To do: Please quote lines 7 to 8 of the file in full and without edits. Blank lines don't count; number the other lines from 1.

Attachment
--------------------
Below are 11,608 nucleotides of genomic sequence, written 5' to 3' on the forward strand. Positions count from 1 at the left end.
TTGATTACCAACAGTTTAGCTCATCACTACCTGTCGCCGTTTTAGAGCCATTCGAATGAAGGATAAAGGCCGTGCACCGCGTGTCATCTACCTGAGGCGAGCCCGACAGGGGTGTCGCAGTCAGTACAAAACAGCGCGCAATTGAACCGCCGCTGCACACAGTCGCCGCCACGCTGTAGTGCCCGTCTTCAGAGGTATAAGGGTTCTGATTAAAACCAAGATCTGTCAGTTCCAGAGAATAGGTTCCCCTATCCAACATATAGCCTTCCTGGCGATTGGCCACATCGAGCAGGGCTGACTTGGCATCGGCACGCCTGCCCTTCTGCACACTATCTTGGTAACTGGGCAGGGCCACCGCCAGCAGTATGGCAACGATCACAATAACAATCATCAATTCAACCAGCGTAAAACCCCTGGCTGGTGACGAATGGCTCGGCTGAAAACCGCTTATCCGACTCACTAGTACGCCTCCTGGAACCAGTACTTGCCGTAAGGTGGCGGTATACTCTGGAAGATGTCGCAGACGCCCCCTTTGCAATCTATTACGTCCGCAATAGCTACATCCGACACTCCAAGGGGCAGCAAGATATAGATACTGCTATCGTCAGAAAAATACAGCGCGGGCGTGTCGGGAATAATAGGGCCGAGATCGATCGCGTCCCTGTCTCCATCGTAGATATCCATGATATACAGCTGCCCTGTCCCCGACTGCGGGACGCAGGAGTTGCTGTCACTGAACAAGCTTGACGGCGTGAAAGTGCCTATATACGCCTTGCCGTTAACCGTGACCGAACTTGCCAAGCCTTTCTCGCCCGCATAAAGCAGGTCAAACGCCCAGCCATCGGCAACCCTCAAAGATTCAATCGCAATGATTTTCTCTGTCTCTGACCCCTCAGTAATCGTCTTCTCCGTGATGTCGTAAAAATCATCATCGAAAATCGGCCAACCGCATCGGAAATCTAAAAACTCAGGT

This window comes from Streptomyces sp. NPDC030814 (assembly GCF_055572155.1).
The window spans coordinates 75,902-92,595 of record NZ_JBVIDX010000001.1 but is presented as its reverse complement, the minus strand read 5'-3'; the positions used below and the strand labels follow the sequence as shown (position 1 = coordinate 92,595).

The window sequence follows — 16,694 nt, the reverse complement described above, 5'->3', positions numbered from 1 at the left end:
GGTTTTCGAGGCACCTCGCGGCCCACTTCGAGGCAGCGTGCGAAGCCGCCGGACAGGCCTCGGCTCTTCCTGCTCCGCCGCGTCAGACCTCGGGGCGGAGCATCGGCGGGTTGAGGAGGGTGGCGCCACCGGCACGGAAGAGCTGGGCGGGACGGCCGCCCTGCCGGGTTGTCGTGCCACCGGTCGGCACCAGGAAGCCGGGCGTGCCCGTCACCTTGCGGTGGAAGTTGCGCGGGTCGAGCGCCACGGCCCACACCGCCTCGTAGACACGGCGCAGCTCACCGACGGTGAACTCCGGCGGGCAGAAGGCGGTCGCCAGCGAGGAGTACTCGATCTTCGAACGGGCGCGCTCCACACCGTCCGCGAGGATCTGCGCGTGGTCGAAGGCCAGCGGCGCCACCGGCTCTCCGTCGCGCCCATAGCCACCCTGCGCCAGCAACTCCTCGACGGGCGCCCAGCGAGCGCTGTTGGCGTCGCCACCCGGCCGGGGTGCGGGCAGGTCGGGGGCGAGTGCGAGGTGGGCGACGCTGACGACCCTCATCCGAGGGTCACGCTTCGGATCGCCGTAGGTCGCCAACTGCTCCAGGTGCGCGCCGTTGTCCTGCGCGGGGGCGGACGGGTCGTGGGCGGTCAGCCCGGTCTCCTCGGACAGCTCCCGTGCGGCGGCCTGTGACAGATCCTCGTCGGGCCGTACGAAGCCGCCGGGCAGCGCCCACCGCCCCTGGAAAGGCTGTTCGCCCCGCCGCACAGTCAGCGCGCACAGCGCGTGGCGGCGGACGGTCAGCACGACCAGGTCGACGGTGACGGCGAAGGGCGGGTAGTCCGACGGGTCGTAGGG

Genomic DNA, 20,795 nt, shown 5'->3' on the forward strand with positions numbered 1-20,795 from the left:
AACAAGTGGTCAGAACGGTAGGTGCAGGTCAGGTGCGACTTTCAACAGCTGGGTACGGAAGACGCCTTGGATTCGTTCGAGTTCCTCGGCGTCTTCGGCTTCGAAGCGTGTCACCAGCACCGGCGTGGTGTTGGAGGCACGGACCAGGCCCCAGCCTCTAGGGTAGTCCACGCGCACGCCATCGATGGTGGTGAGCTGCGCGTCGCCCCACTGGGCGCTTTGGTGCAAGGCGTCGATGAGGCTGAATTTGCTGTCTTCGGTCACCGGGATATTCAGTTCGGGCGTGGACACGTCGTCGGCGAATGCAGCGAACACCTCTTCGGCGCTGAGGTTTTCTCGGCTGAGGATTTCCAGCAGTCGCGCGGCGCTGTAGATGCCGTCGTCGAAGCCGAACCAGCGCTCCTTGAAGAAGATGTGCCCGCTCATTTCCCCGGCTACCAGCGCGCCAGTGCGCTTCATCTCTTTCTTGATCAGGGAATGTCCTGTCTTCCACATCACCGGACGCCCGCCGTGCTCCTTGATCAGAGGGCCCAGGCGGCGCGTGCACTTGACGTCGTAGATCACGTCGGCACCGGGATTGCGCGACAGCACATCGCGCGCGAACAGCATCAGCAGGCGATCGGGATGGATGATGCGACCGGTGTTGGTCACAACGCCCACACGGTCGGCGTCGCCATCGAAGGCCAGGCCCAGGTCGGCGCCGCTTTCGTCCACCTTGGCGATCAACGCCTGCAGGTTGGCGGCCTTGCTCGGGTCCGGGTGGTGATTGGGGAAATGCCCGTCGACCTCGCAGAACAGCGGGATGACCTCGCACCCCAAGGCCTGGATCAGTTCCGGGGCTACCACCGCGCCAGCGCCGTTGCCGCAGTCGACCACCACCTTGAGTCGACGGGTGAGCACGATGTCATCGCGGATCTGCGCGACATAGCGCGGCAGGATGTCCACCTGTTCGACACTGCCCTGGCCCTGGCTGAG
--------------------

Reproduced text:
Genomic DNA, 20,795 nt, shown 5'->3' on the forward strand with positions numbered 1-20,795 from the left:
AACAAGTGGTCAGAACGGTAGGTGCAGGTCAGGTGCGACTTTCAACAGCTGGGTACGGAAGACGCCTTGGATTCGTTCGAGTTCCTCGGCGTCTTCGGCTTCGAAGCGTGTCACCAGCACCGGCGTGGTGTTGGAGGCACGGACCAGGCCCCAGCCTCTAGGGTAGTCCACGCGCACGCCATCGATGGTGGTGAGCTGCGCGTCGCCCCACTGGGCGCTTTGGTGCAAGGCGTCGATGAGGCTGAATTTGCTGTCTTCGGTCACCGGGATATTCAGTTCGGGCGTGGACACGTCGTCGGCGAATGCAGCGAACACCTCTTCGGCGCTGAGGTTTTCTCGGCTGAGGATTTCCAGCAGTCGCGCGGCGCTGTAGATGCCGTCGTCGAAGCCGAACCAGCGCTCCTTGAAGAAGATGTGCCCGCTCATTTCCCCGGCTACCAGCGCGCCAGTGCGCTTCATCTCTTTCTTGATCAGGGAATGTCCTGTCTTCCACATCACCGGACGCCCGCCGTGCTCCTTGATCAGAGGGCCCAGGCGGCGCGTGCACTTGACGTCGTAGATCACGTCGGCACCGGGATTGCGCGACAGCACATCGCGCGCGAACAGCATCAGCAGGCGATCGGGATGGATGATGCGACCGGTGTTGGTCACAACGCCCACACGGTCGGCGTCGCCATCGAAGGCCAGGCCCAGGTCGGCGCCGCTTTCGTCCACCTTGGCGATCAACGCCTGCAGGTTGGCGGCCTTGCTCGGGTCCGGGTGGTGATTGGGGAAATGCCCGTCGACCTCGCAGAACAGCGGGATGACCTCGCACCCCAAGGCCTGGATCAGTTCCGGGGCTACCACCGCGCCAGCGCCGTTGCCGCAGTCGACCACCACCTTGAGTCGACGGGTGAGCACGATGTCATCGCGGATCTGCGCGACATAGCGCGGCAGGATGTCCACCTGTTCGACACTGCCCTGGCCCTGGCTGAG